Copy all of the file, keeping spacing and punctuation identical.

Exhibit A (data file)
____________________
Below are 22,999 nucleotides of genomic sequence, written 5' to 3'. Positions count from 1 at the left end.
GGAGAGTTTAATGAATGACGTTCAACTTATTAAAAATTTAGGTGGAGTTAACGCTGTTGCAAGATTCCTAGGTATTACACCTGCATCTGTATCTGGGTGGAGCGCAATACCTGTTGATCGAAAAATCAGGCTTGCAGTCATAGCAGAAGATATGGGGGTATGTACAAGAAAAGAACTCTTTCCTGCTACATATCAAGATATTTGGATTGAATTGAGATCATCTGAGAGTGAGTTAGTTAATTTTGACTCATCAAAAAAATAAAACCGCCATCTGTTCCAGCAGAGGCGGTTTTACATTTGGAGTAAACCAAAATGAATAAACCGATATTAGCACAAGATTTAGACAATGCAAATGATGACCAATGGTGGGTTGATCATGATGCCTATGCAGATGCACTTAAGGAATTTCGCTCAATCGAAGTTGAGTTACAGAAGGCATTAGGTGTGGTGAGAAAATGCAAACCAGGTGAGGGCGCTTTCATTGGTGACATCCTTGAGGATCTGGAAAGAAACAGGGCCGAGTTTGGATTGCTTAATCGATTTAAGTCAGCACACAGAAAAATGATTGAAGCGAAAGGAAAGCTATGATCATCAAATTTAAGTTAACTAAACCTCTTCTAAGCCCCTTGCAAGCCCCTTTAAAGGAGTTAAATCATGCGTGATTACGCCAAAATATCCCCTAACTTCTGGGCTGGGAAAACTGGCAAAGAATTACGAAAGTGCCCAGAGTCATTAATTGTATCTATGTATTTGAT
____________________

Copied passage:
Below are 22,999 nucleotides of genomic sequence, written 5' to 3'. Positions count from 1 at the left end.
GGAGAGTTTAATGAATGACGTTCAACTTATTAAAAATTTAGGTGGAGTTAACGCTGTTGCAAGATTCCTAGGTATTACACCTGCATCTGTATCTGGGTGGAGCGCAATACCTGTTGATCGAAAAATCAGGCTTGCAGTCATAGCAGAAGATATGGGGGTATGTACAAGAAAAGAACTCTTTCCTGCTACATATCAAGATATTTGGATTGAATTGAGATCATCTGAGAGTGAGTTAGTTAATTTTGACTCATCAAAAAAATAAAACCGCCATCTGTTCCAGCAGAGGCGGTTTTACATTTGGAGTAAACCAAAATGAATAAACCGATATTAGCACAAGATTTAGACAATGCAAATGATGACCAATGGTGGGTTGATCATGATGCCTATGCAGATGCACTTAAGGAATTTCGCTCAATCGAAGTTGAGTTACAGAAGGCATTAGGTGTGGTGAGAAAATGCAAACCAGGTGAGGGCGCTTTCATTGGTGACATCCTTGAGGATCTGGAAAGAAACAGGGCCGAGTTTGGATTGCTTAATCGATTTAAGTCAGCACACAGAAAAATGATTGAAGCGAAAGGAAAGCTATGATCATCAAATTTAAGTTAACTAAACCTCTTCTAAGCCCCTTGCAAGCCCCTTTAAAGGAGTTAAATCATGCGTGATTACGCCAAAATATCCCCTAACTTCTGGGCTGGGAAAACTGGCAAAGAATTACGAAAGTGCCCAGAGTCATTAATTGTATCTATGTATTTGAT